Two rules for my two weeks rule:
- When there is an optimistic feeling during the first days I start working on something that it will go well, it is always accompanied by another ironic feeling that the two weeks rule will probably prove to be true once again. My inner cynic wakes up and laughs at me as he knows the future.
- When the point is reached where my glorious plans are scrutinized by the two weeks rule of motivation, it's usually the end. I have that fear at the time that this point is not just a break. It is the point of no return. It is when your project stays on the shelves for a year or two.
Recently I have just noticed how true and precise my personal rule is! (Of course it's a rule applying to me, others might have the one month or even three days rule :)
Case one, when I started studying the first days were very enthusiastic and I was highly motivated but now things are boring. Of course, there is no different way here rather than working on my assignments for the time being, then being demotivated and doing anything else, then back working on them for another one or two weeks. Here, deadlines and obligations fight rule number two and the best worse thing that happens is to work for a week, then do nothing for another week and then repeat the cycle. Usually you start working when the deadline is near and you end up finishing your assignments the very last morning you have to hand in :P
Case two, diet plans. I have started some recently but those where scrutinized yesterday after eleven days of keeping an ok plan (two weeks is the most, usually a week and a half is enough time to break things apart). I suddenly felt the need to go into the supermarket and buy tons of stuff and... chocolate. My only hope here is to not continue the habit for the next days but start a new schedule for one more week. Because usually on diets I was either frustrated or kept the bad habit for a month or even a year after the two weeks.
And those two cases are the things that you are obliged to do. You have to hand in assignments no matter what and you have to take care of your health before it is too late. Even if the deadline is always far away for the second case :P. What about the things that you want to do but you don't have to do? I kept thinking on my demomaking hobby. It's crazy but it's still two weeks ruling here. I remember the biggest cases when I wanted to work on a big demo and thought that if I work hard for a month or two I could have something good. I even thought that if I worked only two hours per day for three months or a little more I could still reach that plan. There are some of my demos that theoritically they might have taken six months or a year (like led blur on the GP32) but the reality is that all those months I was experimenting with new effects or hardware and it was usually sparse like one evening of work per week and only when the deadline was near I started working intensively one or two weeks near the end. In my latest demo (Quantum Retrofuture), I decided to break the rule and work one and a half month before the deadline, not intensively but steadily. I started working for maybe one week, then lost the motivation for two weeks, then worked for two three days, then I had less than a week near the deadline. It's funny how precisely the rule works and you can never work steadily (even not so intensively but only at a stable pace) for a period more than two weeks!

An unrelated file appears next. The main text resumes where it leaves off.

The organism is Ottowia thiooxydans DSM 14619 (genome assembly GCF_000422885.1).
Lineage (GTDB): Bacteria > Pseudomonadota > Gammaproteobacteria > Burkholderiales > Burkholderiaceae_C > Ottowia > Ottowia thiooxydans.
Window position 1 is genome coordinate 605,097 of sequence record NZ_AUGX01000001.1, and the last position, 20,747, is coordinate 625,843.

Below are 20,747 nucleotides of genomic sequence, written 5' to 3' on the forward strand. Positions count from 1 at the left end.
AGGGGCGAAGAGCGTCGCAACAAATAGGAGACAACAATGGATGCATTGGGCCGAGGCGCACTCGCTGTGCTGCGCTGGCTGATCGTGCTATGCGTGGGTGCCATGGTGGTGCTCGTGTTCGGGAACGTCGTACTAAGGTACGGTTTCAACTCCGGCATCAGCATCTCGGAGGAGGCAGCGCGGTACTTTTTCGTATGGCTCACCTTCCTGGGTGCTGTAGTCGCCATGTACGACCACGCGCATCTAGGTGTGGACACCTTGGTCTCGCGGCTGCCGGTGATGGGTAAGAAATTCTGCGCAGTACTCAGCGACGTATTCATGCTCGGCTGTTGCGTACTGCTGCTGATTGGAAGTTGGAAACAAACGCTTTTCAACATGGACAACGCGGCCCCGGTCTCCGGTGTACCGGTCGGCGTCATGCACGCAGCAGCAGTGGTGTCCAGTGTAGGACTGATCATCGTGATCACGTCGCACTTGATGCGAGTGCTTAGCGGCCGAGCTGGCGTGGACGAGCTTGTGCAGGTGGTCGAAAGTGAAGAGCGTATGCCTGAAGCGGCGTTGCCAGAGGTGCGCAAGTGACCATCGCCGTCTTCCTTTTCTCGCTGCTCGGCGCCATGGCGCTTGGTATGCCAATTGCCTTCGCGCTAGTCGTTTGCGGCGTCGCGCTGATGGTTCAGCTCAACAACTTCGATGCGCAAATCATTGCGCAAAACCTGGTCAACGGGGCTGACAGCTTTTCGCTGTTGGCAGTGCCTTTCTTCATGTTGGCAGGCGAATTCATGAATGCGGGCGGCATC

It works so perfectly that I love it! Even if it always manages to scrutinize my plans :P
p.s. Solution? Maybe minimize the burn out period (it shouldn't be two weeks off after one week of work but maybe 1-3 days of break would be ok) yet let yourself take some rest without thinking about. Also don't be disappointed and never quit. Especially when it's a very important projects (like studies or personal health, demos can go screw themselves at the moment ;).
p.p.s. I was also going to write about the single day miraculous yet fading idea rule and then the near deadline rule which is obvious yet bugging me right now :P